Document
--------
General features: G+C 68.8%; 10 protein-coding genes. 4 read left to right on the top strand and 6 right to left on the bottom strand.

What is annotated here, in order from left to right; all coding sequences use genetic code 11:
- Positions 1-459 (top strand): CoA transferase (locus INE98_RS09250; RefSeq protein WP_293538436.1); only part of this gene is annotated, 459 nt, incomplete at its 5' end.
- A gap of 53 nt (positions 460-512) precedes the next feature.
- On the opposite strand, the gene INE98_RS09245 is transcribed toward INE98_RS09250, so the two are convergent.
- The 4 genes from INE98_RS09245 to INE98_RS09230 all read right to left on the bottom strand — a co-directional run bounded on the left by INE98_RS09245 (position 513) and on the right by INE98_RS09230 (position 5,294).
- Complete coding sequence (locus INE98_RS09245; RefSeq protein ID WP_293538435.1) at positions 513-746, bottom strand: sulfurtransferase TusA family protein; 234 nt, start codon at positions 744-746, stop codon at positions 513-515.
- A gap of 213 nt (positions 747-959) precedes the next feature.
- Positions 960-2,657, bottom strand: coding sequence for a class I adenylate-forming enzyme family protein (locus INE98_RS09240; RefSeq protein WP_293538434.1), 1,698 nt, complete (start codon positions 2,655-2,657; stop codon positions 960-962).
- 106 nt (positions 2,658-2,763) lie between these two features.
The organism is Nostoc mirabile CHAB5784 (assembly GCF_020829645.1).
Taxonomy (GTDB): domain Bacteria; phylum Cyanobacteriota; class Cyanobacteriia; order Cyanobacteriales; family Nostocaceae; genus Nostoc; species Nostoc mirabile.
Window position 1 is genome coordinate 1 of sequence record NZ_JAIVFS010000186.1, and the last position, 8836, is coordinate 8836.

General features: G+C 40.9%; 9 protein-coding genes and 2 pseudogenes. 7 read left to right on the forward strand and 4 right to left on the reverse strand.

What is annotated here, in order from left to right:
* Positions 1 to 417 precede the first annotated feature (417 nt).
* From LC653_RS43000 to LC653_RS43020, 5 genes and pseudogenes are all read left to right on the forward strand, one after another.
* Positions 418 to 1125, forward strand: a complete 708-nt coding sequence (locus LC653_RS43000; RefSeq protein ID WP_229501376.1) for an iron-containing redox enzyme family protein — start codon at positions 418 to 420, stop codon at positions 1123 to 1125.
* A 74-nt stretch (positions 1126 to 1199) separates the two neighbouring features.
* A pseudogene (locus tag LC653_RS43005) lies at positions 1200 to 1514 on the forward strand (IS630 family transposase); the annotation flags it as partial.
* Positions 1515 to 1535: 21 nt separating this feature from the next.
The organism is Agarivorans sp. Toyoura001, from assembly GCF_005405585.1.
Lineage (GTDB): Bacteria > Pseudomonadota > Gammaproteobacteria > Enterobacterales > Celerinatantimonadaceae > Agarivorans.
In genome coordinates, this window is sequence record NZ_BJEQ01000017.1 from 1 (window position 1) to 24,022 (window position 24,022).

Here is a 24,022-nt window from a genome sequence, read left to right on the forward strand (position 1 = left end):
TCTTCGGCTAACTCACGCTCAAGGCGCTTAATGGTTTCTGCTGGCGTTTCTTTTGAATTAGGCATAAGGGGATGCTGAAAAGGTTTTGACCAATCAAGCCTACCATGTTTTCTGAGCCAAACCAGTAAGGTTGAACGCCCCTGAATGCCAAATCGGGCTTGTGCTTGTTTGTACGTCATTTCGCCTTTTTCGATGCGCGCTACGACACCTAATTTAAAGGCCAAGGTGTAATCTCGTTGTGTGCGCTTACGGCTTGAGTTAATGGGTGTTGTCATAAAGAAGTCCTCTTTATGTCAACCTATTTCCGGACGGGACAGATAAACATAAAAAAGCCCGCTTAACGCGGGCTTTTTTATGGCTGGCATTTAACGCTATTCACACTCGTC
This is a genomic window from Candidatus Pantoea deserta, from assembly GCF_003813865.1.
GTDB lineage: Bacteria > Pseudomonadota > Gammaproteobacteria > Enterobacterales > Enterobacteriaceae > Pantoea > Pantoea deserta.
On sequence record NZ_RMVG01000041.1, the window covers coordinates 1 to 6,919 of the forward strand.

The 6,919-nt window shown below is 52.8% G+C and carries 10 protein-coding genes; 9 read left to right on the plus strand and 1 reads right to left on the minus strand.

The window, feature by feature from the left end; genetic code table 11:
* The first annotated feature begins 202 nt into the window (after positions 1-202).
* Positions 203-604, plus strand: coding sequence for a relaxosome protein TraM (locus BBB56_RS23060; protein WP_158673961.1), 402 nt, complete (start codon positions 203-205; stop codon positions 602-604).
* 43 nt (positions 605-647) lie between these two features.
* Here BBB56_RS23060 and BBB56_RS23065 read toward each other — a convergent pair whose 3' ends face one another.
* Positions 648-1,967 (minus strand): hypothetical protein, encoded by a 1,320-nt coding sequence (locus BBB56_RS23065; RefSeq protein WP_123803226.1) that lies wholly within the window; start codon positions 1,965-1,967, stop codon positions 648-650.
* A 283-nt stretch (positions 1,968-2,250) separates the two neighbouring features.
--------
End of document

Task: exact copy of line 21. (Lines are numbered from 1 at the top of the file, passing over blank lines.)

* Positions 1515 to 1535: 21 nt separating this feature from the next.